Hedge Fund Billionaires Are Desperately Spending Money to Attack Bernie Sanders

A new advertisement released by Future 45 criticizes Sanders’ proposed minimum wage increase and health care for all.

Source: AlterNet

Author: Susan Lazare

Emphasis Mine

It is no surprise that hedge fund billionaires oppose Bernie Sanders, the U.S. senator and 2016 presidential hopeful who has proposed a .5 percent speculation tax and pledged to tackle wealth inequality.

A new article in the Intercept finds that hedge fund managers have banded together to form their own super PAC, called Future 45, and it has started launching attacks on the Sanders campaign. In a new advertisement circulating this week, Future 45 goes beyond the individual, taking aim at the very tenets of Sanders’ candidacy: a $15 minimum wage, free college and health care for all.

(N.B.: go to link to see video)

Reporter Zaid Jilani notes that the super PAC has some well-heeled backers:

Future 45 is run by Brian O. Walsh, a longtime Republican operative who has in the past served as political director for the National Republican Congressional Committee. Most recently, he was president of the American Action Network, a dark money group that was the second-largest outside spender in 2010.

Over the last year, Future 45 has been funded primarily by hedge fund managers. It has received $250,000 each from two billionaire Rubio-backers: Paul Singer, who runs Elliott Management, and Ken Griffin, who runs Citadel.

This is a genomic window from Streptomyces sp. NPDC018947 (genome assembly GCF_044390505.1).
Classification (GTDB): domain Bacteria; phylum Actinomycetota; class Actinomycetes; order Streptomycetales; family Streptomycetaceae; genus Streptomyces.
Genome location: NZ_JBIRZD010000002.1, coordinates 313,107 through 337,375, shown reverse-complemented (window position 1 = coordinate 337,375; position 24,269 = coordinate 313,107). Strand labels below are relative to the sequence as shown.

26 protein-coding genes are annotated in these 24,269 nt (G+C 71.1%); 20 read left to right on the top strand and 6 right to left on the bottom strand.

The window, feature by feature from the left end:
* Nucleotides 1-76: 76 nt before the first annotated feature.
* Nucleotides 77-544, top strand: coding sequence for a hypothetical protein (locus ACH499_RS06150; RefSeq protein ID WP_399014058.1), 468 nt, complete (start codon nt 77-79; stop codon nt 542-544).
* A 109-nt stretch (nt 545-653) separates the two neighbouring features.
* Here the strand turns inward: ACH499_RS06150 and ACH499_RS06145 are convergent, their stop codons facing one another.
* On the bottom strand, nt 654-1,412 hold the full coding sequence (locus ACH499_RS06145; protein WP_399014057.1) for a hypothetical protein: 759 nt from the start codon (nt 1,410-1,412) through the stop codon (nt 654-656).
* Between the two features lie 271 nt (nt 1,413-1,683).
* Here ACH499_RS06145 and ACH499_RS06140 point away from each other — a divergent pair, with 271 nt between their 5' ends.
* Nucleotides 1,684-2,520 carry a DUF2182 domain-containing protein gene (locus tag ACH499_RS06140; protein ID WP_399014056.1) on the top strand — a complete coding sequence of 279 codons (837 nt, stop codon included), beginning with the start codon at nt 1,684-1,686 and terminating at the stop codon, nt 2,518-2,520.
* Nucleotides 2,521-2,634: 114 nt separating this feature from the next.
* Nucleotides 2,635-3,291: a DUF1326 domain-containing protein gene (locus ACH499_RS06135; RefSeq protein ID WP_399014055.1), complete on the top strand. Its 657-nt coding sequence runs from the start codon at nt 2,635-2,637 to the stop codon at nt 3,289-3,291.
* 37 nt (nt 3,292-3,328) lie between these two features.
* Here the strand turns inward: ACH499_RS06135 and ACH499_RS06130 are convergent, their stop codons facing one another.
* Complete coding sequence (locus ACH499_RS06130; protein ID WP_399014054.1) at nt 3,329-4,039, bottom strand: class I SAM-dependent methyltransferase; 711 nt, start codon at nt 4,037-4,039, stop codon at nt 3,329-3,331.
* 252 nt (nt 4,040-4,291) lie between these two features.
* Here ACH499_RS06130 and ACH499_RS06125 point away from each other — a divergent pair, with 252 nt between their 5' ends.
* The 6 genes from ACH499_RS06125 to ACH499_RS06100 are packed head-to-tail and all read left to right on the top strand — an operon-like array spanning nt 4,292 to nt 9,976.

The Future 45 advertisement, released in the lead-up to the South Carolina primary, is the super PAC’s first to go after Sanders. The organization has produced at least five advertisements since October 2015 criticizing Hillary Clinton.

Meanwhile, Future 45 is not the only super PAC spending large sums this month. According to the Washington Post, the biggest super PAC backing Hillary Clinton, Priorities USA Action, “is making its first significant foray into the 2016 primary, launching a radio campaign in South Carolina and spearheading a $4.5 million effort to drive early turnout of African American, Latino and female voters in states that hold contests in March.”

Sarah Lazare is a staff writer for AlterNet. A former staff writer for Common Dreams, Sarah co-edited the book About Face: Military Resisters Turn Against War. Follow her on Twitter at @sarahlazare.


Gross Income Inequality…

From Alternet: by  Les Leopold

Hedge Fund Gamblers Earn the Same In One Hour As a Middle-Class Household Makes In Over 47 Years!

How do they make so much money? Where does it come from? How can hedge fund firms with fewer than 100 employees make as much profit as firms with thousands of employees?
“We live in a very, very rich country. Yet we seem to be utterly consumed by a collective hysteria that we’re about to go broke. Historians are certain to look back at this period and wonder why the richest country in history consumed itself in a struggle over how many teachers to fire.

How rich are we?

Just take a look at the latest reports on what the top hedge fund managers haul in. In 2010 John Paulson led the list with a record $4.9 billion in personal earnings. That’s a whopping $2.4 million an HOUR. Here’s a factoid to make you wretch: It would take the median US household over 47 years to earn as much as Paulson pocketed in just 60 minutes. And, every hedge fund manager pays a lower tax rate than the average family.